For the Leafs, “Hybrid” Rebuild Would Be an Abomination

Let’s kick this off with a few indisputable facts:

1) Whether due to ownership interference or the temptation to be the one to finally bring a winner to Toronto, no Toronto GM has ever attempted to rebuild the team from the bottom up in the modern era. (1990-present, the time in which I am qualified to talk about).

2) The Leafs have taken every possible short-cut to avoid a full-on rebuild.

3) The  only way you can get the kind of players necessary to compete season-after-season is at the top of the draft.  There are exceptions, but you’d have to be extremely lucky.  (As in, you can reasonably hope to get a centerpiece player in the top five, if you pick there for a few years, but you can’t count on a Bergeron or a Keith in the second round).

4) The Leafs are (so far) on the right track.

Phil Kessel Maple Leafs
(Amy Irvin / The Hockey Writers)

So, tell me why people are now floating the idea of a “hybrid” rebuild? One hopes it’s only idle speculation from people who are just kicking ideas around, or else that the team is leaking the idea in the hopes of making it known they won’t be low-balled.

I tend to assume its the latter – but I don’t have anything to base that on other than it goes against what I believe Shanahan, Dubas and Hunter are interested in doing, and how I assume they want to run their team – I fully acknowledge that with their lack of experience there isn’t much else base a guess on. I don’t believe after all that’s been said in the last six months, that the Leafs would keep their core and start adding in the hopes of icing a competitive team in the near future.

What gives me a bad feeling though, is that a) the Leafs are, historically, never patient b) Phil Kessel, Dion Phaneuf, Tyler Bozak and Joffrey Lupul are all owed a lot of money and/or have terrible contracts, c) the team not only left the draft with all four players in tow, but rumours of players involved in various deals leave a lot to be desired, and d) they brought in Mike Babcock, whose one drawback was that it was thought and/or worried about that he would encourage this very scenario.

Maple Leafs captain
(John E. Sokolowski-USA TODAY Sports)

That being said, the Leafs – specifically their new management team – are in a unique position. They have no pressure on them because everyone thinks the current team is terrible, and they blame Nonis and Burke. Beacuse of that, Shanahan and Friends (trademark) have the chance to rebuild in a big market without worrying about their jobs or the team’s immediate performance.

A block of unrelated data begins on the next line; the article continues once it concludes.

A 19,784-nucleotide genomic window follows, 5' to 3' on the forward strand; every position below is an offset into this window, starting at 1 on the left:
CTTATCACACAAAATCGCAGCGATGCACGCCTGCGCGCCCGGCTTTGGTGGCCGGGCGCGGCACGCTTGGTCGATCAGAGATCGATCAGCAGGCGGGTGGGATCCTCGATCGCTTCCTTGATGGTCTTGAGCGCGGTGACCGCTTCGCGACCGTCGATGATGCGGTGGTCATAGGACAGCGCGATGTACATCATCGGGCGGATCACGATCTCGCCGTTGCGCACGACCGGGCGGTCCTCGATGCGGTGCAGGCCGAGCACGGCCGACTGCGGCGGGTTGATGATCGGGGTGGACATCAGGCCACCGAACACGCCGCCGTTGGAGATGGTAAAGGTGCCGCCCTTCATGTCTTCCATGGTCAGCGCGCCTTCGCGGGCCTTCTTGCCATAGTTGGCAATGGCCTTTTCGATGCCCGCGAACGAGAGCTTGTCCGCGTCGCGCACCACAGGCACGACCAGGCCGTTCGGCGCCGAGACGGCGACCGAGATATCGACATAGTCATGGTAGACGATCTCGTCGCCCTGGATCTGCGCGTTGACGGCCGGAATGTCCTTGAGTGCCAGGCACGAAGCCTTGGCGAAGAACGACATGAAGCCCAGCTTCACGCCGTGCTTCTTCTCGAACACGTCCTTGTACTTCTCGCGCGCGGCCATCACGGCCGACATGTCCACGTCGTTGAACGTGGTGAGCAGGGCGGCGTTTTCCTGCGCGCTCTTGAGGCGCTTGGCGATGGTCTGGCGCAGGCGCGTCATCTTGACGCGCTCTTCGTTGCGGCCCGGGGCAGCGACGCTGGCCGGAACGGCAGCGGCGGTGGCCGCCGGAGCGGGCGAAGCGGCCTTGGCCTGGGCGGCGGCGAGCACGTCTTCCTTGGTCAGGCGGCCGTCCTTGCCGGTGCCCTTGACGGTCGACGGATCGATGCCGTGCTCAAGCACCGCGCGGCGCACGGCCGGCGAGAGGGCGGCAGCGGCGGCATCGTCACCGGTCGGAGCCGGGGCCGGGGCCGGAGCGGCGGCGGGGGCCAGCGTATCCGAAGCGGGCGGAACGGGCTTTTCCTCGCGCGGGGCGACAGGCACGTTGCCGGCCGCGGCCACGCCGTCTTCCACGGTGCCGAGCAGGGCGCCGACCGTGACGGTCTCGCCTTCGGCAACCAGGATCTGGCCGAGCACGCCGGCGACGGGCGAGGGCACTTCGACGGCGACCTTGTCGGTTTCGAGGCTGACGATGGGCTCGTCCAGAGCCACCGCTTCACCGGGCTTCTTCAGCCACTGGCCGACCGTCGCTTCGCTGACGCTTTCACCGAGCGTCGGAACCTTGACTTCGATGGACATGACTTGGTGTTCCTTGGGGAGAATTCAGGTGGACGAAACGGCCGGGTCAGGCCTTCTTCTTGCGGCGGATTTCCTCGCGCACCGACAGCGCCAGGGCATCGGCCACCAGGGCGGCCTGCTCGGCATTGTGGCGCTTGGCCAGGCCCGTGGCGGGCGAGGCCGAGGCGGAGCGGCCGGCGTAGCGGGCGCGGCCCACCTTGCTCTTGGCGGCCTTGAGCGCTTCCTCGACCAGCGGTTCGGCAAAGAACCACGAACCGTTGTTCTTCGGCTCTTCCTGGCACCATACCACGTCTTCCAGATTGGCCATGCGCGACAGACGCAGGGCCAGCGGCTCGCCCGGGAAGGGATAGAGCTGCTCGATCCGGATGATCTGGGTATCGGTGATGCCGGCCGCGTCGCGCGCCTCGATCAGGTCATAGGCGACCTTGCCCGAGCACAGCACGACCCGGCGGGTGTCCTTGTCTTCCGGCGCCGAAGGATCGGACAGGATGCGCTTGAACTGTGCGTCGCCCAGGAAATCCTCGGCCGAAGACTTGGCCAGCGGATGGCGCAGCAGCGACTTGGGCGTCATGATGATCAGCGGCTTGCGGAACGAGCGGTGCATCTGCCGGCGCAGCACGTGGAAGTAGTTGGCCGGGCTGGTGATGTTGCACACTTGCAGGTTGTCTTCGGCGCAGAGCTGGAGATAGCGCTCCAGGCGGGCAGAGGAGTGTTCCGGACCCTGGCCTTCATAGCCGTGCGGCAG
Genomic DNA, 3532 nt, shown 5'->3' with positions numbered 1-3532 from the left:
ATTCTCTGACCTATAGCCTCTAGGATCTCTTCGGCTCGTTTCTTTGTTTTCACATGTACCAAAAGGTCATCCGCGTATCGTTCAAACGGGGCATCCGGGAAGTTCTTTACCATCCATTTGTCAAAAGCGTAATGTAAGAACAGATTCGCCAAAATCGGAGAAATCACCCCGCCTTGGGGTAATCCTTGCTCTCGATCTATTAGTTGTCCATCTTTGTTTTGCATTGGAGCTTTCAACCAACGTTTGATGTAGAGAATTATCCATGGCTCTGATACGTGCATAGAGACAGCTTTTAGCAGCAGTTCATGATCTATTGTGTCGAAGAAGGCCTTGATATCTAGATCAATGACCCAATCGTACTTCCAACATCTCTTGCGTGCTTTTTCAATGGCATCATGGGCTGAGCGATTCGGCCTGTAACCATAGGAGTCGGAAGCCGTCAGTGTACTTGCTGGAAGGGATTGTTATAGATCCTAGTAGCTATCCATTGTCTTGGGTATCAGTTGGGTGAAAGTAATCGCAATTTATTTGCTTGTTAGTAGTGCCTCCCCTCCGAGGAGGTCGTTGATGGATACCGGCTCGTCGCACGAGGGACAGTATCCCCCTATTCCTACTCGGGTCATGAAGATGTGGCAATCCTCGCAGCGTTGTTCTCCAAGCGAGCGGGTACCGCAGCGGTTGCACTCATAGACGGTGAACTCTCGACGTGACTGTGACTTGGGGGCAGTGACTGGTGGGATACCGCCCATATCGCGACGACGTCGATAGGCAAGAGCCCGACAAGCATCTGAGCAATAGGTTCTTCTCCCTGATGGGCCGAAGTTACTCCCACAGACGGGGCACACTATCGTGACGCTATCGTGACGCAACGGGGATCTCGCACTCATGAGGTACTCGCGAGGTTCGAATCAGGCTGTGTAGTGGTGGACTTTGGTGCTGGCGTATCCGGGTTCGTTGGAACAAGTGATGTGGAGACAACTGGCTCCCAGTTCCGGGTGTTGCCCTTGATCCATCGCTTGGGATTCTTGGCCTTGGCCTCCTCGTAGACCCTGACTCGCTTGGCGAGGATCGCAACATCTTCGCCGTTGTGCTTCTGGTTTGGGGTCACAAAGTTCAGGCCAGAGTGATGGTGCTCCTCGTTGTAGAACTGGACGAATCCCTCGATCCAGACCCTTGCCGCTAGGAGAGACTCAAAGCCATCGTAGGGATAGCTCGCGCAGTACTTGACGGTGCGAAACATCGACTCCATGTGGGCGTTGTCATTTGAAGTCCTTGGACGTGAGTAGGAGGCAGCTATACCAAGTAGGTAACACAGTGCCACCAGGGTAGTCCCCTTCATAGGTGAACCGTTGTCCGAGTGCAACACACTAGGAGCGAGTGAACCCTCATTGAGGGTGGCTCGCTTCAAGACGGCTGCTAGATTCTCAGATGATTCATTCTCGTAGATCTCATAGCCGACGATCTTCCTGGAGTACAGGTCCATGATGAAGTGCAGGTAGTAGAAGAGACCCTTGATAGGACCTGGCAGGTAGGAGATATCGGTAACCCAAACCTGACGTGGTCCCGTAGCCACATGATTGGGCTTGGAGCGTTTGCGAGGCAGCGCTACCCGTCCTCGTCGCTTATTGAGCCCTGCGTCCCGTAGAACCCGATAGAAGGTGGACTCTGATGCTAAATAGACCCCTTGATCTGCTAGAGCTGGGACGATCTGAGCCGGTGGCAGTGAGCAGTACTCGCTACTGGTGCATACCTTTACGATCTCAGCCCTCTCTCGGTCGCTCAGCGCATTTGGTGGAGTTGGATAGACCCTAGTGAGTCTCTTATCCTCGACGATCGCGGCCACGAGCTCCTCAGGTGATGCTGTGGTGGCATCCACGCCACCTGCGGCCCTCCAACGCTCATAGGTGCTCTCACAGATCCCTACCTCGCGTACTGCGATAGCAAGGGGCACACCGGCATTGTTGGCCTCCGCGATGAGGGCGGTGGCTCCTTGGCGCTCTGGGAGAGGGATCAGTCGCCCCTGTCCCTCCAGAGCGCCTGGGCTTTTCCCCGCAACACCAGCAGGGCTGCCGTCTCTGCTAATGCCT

The fact is, the Leafs have no choice but to move Kessel and Phaneuf because they won’t be able to build a new team or identity while they are still here. Symbols of a terrible period of failure is what they are at this point. It doesn’t matter if they want to be here or not, they must be traded for the good of the team.

Joffrey Lupul, Toronto Maple Leafs, NHL, Hockey
. (John E. Sokolowski-US PRESSWIRE)

All they can do for the Leafs at this point is help the team win games it does not need to.  The Leafs need at least one more year of top-five drafting (fingers crossed for their second first-overall in what, next year, will be their 54th draft). Kessel and Phaneuf will be too old to be valuable when the Leafs are ready to compete and so their best value to the team is as trade fodder.

But What If?

If the Leafs choose to go forward with what they have, all they’ll be doing is chasing the 8th seed of the Playoffs. No matter who is on the roster next year, the Leafs are an 70-80 point two-way centre and a #1 stud defensemen away from competing, at the very least.

There is nothing to be gained from a “hybrid” rebuild but disappointment and a wasted opportunity.

In fact, it will be an outrage, an abomination and a crushing blow to the already fragile psyches of the team’s last remaining intelligent fans, if this “hybrid” non-sense is actually followed through on.

What the Leafs need to do is copy Buffalo’s strategy from last year: trade away anything on your roster worth a damn that you don’t see being here in five years and get at least three picks in next year’s draft.

In order to get there, they need to move Kessel and Phaneuf this summer (and also JVR and Bernier – if you’re gonna do it, do it right) even if the return isn’t exactly what they’d dreamed of.  The difference between a package they want to accept and the one they might have to isn’t going to be as great as the difference between Auston Matthews and the player they’ll draft 15th anyways, so let’s cut the crap and get trading.

A full rebuild is in order. The time for half-assed measures is long past.